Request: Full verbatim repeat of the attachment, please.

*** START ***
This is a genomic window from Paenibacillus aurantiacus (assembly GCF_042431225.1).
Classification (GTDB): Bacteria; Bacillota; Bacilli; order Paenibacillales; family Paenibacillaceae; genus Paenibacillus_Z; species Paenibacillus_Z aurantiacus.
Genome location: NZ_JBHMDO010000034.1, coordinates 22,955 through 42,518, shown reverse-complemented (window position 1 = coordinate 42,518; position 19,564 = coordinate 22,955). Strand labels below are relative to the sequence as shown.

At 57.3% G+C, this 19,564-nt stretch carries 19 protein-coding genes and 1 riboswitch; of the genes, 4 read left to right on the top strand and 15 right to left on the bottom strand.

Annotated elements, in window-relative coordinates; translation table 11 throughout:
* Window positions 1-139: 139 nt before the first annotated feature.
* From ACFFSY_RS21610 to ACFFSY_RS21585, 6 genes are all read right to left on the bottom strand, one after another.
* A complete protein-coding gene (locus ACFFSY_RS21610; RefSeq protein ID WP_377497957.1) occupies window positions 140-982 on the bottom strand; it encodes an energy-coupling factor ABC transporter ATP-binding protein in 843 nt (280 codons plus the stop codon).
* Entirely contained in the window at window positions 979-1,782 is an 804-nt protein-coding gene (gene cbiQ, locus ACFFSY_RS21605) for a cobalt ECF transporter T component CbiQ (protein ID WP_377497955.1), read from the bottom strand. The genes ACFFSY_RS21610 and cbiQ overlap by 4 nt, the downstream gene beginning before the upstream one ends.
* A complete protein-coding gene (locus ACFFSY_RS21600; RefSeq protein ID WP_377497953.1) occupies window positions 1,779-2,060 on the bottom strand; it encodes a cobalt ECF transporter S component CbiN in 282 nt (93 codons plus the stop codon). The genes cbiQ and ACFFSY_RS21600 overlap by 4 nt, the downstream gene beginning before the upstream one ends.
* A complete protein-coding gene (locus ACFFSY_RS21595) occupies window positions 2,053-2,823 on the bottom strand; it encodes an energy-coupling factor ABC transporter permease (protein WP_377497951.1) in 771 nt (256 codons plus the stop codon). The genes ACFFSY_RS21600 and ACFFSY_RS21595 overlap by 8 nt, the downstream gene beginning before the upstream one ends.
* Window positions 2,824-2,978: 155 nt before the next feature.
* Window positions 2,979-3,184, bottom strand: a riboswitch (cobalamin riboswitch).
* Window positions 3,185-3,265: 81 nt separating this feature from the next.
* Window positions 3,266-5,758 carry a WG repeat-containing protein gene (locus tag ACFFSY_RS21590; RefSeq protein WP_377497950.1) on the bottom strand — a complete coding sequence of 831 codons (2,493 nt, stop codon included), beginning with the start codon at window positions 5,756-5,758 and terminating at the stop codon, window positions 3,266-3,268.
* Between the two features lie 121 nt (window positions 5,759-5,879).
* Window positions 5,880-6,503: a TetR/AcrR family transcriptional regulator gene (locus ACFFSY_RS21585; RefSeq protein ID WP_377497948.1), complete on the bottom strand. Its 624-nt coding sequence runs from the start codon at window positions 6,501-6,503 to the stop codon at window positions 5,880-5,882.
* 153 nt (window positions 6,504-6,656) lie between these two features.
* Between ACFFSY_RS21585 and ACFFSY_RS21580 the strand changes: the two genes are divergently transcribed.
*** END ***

This is a genomic window from Paenibacillus aurantiacus (assembly GCF_042431225.1).
Classification (GTDB): Bacteria; Bacillota; Bacilli; order Paenibacillales; family Paenibacillaceae; genus Paenibacillus_Z; species Paenibacillus_Z aurantiacus.
Genome location: NZ_JBHMDO010000034.1, coordinates 22,955 through 42,518, shown reverse-complemented (window position 1 = coordinate 42,518; position 19,564 = coordinate 22,955). Strand labels below are relative to the sequence as shown.

At 57.3% G+C, this 19,564-nt stretch carries 19 protein-coding genes and 1 riboswitch; of the genes, 4 read left to right on the top strand and 15 right to left on the bottom strand.

Annotated elements, in window-relative coordinates; translation table 11 throughout:
* Window positions 1-139: 139 nt before the first annotated feature.
* From ACFFSY_RS21610 to ACFFSY_RS21585, 6 genes are all read right to left on the bottom strand, one after another.
* A complete protein-coding gene (locus ACFFSY_RS21610; RefSeq protein ID WP_377497957.1) occupies window positions 140-982 on the bottom strand; it encodes an energy-coupling factor ABC transporter ATP-binding protein in 843 nt (280 codons plus the stop codon).
* Entirely contained in the window at window positions 979-1,782 is an 804-nt protein-coding gene (gene cbiQ, locus ACFFSY_RS21605) for a cobalt ECF transporter T component CbiQ (protein ID WP_377497955.1), read from the bottom strand. The genes ACFFSY_RS21610 and cbiQ overlap by 4 nt, the downstream gene beginning before the upstream one ends.
* A complete protein-coding gene (locus ACFFSY_RS21600; RefSeq protein ID WP_377497953.1) occupies window positions 1,779-2,060 on the bottom strand; it encodes a cobalt ECF transporter S component CbiN in 282 nt (93 codons plus the stop codon). The genes cbiQ and ACFFSY_RS21600 overlap by 4 nt, the downstream gene beginning before the upstream one ends.
* A complete protein-coding gene (locus ACFFSY_RS21595) occupies window positions 2,053-2,823 on the bottom strand; it encodes an energy-coupling factor ABC transporter permease (protein WP_377497951.1) in 771 nt (256 codons plus the stop codon). The genes ACFFSY_RS21600 and ACFFSY_RS21595 overlap by 8 nt, the downstream gene beginning before the upstream one ends.
* Window positions 2,824-2,978: 155 nt before the next feature.
* Window positions 2,979-3,184, bottom strand: a riboswitch (cobalamin riboswitch).
* Window positions 3,185-3,265: 81 nt separating this feature from the next.
* Window positions 3,266-5,758 carry a WG repeat-containing protein gene (locus tag ACFFSY_RS21590; RefSeq protein WP_377497950.1) on the bottom strand — a complete coding sequence of 831 codons (2,493 nt, stop codon included), beginning with the start codon at window positions 5,756-5,758 and terminating at the stop codon, window positions 3,266-3,268.
* Between the two features lie 121 nt (window positions 5,759-5,879).
* Window positions 5,880-6,503: a TetR/AcrR family transcriptional regulator gene (locus ACFFSY_RS21585; RefSeq protein ID WP_377497948.1), complete on the bottom strand. Its 624-nt coding sequence runs from the start codon at window positions 6,501-6,503 to the stop codon at window positions 5,880-5,882.
* 153 nt (window positions 6,504-6,656) lie between these two features.
* Between ACFFSY_RS21585 and ACFFSY_RS21580 the strand changes: the two genes are divergently transcribed.